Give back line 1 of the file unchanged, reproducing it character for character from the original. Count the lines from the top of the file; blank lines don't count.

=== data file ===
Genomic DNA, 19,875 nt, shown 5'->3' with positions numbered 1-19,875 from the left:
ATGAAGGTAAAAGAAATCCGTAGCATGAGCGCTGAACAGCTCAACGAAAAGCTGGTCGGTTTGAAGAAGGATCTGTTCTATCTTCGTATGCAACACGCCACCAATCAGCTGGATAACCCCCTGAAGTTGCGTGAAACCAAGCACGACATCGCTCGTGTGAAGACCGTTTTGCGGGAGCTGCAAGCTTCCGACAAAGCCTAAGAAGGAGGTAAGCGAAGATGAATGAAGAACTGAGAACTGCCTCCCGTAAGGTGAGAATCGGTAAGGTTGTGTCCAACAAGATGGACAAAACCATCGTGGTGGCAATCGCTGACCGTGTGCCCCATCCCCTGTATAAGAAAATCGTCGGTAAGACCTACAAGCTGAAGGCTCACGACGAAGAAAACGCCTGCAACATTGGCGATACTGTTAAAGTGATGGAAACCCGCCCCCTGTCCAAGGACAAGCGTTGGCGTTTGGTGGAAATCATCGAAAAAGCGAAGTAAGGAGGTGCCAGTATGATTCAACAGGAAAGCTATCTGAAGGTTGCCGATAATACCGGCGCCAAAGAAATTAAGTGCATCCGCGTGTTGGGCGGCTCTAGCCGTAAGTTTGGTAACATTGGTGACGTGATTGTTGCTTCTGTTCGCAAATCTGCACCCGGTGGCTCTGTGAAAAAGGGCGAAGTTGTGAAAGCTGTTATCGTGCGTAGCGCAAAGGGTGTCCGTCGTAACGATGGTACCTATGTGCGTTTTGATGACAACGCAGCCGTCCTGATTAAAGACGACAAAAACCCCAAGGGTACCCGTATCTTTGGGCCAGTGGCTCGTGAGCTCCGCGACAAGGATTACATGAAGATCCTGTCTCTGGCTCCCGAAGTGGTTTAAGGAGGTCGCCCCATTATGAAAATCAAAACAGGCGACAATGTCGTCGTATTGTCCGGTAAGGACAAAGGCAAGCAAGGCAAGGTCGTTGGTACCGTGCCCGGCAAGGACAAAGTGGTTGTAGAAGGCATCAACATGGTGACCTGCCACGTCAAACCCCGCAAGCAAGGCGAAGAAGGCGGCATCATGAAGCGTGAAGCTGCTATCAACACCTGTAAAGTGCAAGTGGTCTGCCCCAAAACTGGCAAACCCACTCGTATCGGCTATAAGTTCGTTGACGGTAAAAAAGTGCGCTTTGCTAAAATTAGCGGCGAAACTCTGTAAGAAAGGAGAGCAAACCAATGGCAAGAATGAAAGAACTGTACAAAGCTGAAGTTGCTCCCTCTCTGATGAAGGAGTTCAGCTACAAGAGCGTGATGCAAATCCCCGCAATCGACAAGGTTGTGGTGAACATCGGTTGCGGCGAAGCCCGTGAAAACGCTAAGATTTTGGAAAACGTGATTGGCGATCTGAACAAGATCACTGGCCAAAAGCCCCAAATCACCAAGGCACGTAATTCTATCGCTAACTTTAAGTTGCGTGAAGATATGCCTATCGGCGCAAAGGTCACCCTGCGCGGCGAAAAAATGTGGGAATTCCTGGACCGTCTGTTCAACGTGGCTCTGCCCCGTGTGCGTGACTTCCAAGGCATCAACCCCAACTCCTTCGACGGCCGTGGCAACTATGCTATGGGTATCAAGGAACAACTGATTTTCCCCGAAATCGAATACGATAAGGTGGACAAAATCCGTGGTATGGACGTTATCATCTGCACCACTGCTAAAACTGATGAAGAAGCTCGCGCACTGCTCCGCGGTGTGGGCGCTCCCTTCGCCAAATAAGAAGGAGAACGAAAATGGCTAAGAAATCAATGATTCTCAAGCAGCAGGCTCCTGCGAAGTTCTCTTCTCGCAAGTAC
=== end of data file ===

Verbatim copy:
Genomic DNA, 19,875 nt, shown 5'->3' with positions numbered 1-19,875 from the left: